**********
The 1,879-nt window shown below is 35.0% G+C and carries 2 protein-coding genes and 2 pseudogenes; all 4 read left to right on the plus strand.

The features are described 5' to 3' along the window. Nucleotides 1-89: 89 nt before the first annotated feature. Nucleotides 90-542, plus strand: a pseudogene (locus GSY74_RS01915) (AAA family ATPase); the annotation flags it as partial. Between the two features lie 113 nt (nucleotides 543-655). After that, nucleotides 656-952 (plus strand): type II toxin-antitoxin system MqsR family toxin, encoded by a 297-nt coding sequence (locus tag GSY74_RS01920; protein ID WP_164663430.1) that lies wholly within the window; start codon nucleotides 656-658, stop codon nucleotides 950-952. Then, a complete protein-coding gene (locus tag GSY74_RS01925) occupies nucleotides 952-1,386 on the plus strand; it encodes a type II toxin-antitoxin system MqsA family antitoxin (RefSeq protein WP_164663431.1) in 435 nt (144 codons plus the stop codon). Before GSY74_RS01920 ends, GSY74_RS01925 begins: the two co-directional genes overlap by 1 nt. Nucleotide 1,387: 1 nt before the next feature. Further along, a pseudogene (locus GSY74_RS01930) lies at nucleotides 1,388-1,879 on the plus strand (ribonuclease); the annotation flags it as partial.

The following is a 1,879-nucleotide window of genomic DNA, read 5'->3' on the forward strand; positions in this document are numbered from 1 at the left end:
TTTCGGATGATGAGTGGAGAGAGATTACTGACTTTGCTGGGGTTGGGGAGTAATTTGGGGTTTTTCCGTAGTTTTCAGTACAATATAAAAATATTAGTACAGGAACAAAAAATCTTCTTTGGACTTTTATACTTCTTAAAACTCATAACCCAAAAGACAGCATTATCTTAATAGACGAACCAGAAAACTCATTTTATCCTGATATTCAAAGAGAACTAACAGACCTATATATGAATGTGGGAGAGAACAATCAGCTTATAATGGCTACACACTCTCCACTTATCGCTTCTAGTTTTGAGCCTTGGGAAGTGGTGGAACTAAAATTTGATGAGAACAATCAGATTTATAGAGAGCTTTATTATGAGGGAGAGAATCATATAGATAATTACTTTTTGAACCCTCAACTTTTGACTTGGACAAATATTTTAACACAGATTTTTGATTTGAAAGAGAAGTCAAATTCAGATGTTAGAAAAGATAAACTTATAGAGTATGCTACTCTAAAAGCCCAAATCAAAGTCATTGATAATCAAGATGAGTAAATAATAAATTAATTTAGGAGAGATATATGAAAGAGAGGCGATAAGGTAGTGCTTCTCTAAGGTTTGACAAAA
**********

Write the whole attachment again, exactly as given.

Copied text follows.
The 1,879-nt window shown below is 35.0% G+C and carries 2 protein-coding genes and 2 pseudogenes; all 4 read left to right on the plus strand.

The features are described 5' to 3' along the window. Nucleotides 1-89: 89 nt before the first annotated feature. Nucleotides 90-542, plus strand: a pseudogene (locus GSY74_RS01915) (AAA family ATPase); the annotation flags it as partial. Between the two features lie 113 nt (nucleotides 543-655). After that, nucleotides 656-952 (plus strand): type II toxin-antitoxin system MqsR family toxin, encoded by a 297-nt coding sequence (locus tag GSY74_RS01920; protein ID WP_164663430.1) that lies wholly within the window; start codon nucleotides 656-658, stop codon nucleotides 950-952. Then, a complete protein-coding gene (locus tag GSY74_RS01925) occupies nucleotides 952-1,386 on the plus strand; it encodes a type II toxin-antitoxin system MqsA family antitoxin (RefSeq protein WP_164663431.1) in 435 nt (144 codons plus the stop codon). Before GSY74_RS01920 ends, GSY74_RS01925 begins: the two co-directional genes overlap by 1 nt. Nucleotide 1,387: 1 nt before the next feature. Further along, a pseudogene (locus GSY74_RS01930) lies at nucleotides 1,388-1,879 on the plus strand (ribonuclease); the annotation flags it as partial.

The following is a 1,879-nucleotide window of genomic DNA, read 5'->3' on the forward strand; positions in this document are numbered from 1 at the left end:
TTTCGGATGATGAGTGGAGAGAGATTACTGACTTTGCTGGGGTTGGGGAGTAATTTGGGGTTTTTCCGTAGTTTTCAGTACAATATAAAAATATTAGTACAGGAACAAAAAATCTTCTTTGGACTTTTATACTTCTTAAAACTCATAACCCAAAAGACAGCATTATCTTAATAGACGAACCAGAAAACTCATTTTATCCTGATATTCAAAGAGAACTAACAGACCTATATATGAATGTGGGAGAGAACAATCAGCTTATAATGGCTACACACTCTCCACTTATCGCTTCTAGTTTTGAGCCTTGGGAAGTGGTGGAACTAAAATTTGATGAGAACAATCAGATTTATAGAGAGCTTTATTATGAGGGAGAGAATCATATAGATAATTACTTTTTGAACCCTCAACTTTTGACTTGGACAAATATTTTAACACAGATTTTTGATTTGAAAGAGAAGTCAAATTCAGATGTTAGAAAAGATAAACTTATAGAGTATGCTACTCTAAAAGCCCAAATCAAAGTCATTGATAATCAAGATGAGTAAATAATAAATTAATTTAGGAGAGATATATGAAAGAGAGGCGATAAGGTAGTGCTTCTCTAAGGTTTGACAAAA